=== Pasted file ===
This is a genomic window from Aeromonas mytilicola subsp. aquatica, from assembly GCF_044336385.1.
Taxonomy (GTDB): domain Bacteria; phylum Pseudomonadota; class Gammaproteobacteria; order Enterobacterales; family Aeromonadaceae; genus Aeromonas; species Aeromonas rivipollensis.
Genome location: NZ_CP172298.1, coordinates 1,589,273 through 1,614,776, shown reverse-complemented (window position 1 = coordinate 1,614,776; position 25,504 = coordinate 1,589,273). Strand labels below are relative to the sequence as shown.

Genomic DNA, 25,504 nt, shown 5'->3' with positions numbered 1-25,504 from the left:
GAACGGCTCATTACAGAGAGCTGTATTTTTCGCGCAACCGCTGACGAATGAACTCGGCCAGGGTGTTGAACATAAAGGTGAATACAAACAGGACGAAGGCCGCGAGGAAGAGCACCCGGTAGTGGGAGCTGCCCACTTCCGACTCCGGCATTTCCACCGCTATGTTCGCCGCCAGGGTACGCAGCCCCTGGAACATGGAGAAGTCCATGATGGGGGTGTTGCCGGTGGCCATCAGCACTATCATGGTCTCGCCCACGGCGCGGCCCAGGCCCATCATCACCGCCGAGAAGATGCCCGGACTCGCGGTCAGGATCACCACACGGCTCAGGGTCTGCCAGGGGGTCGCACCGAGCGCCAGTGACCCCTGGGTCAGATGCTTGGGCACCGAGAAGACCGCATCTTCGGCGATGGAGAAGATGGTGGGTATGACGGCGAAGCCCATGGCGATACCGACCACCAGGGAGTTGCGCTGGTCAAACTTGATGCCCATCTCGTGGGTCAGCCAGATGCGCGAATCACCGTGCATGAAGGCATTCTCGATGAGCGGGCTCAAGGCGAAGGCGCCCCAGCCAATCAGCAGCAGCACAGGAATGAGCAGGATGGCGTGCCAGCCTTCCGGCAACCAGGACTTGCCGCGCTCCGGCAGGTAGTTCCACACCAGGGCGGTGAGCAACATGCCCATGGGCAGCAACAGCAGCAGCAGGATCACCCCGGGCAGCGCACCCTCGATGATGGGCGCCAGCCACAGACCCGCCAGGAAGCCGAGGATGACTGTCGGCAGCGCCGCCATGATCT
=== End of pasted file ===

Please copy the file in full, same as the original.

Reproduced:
This is a genomic window from Aeromonas mytilicola subsp. aquatica, from assembly GCF_044336385.1.
Taxonomy (GTDB): domain Bacteria; phylum Pseudomonadota; class Gammaproteobacteria; order Enterobacterales; family Aeromonadaceae; genus Aeromonas; species Aeromonas rivipollensis.
Genome location: NZ_CP172298.1, coordinates 1,589,273 through 1,614,776, shown reverse-complemented (window position 1 = coordinate 1,614,776; position 25,504 = coordinate 1,589,273). Strand labels below are relative to the sequence as shown.

Genomic DNA, 25,504 nt, shown 5'->3' with positions numbered 1-25,504 from the left:
GAACGGCTCATTACAGAGAGCTGTATTTTTCGCGCAACCGCTGACGAATGAACTCGGCCAGGGTGTTGAACATAAAGGTGAATACAAACAGGACGAAGGCCGCGAGGAAGAGCACCCGGTAGTGGGAGCTGCCCACTTCCGACTCCGGCATTTCCACCGCTATGTTCGCCGCCAGGGTACGCAGCCCCTGGAACATGGAGAAGTCCATGATGGGGGTGTTGCCGGTGGCCATCAGCACTATCATGGTCTCGCCCACGGCGCGGCCCAGGCCCATCATCACCGCCGAGAAGATGCCCGGACTCGCGGTCAGGATCACCACACGGCTCAGGGTCTGCCAGGGGGTCGCACCGAGCGCCAGTGACCCCTGGGTCAGATGCTTGGGCACCGAGAAGACCGCATCTTCGGCGATGGAGAAGATGGTGGGTATGACGGCGAAGCCCATGGCGATACCGACCACCAGGGAGTTGCGCTGGTCAAACTTGATGCCCATCTCGTGGGTCAGCCAGATGCGCGAATCACCGTGCATGAAGGCATTCTCGATGAGCGGGCTCAAGGCGAAGGCGCCCCAGCCAATCAGCAGCAGCACAGGAATGAGCAGGATGGCGTGCCAGCCTTCCGGCAACCAGGACTTGCCGCGCTCCGGCAGGTAGTTCCACACCAGGGCGGTGAGCAACATGCCCATGGGCAGCAACAGCAGCAGCAGGATCACCCCGGGCAGCGCACCCTCGATGATGGGCGCCAGCCACAGACCCGCCAGGAAGCCGAGGATGACTGTCGGCAGCGCCGCCATGATCT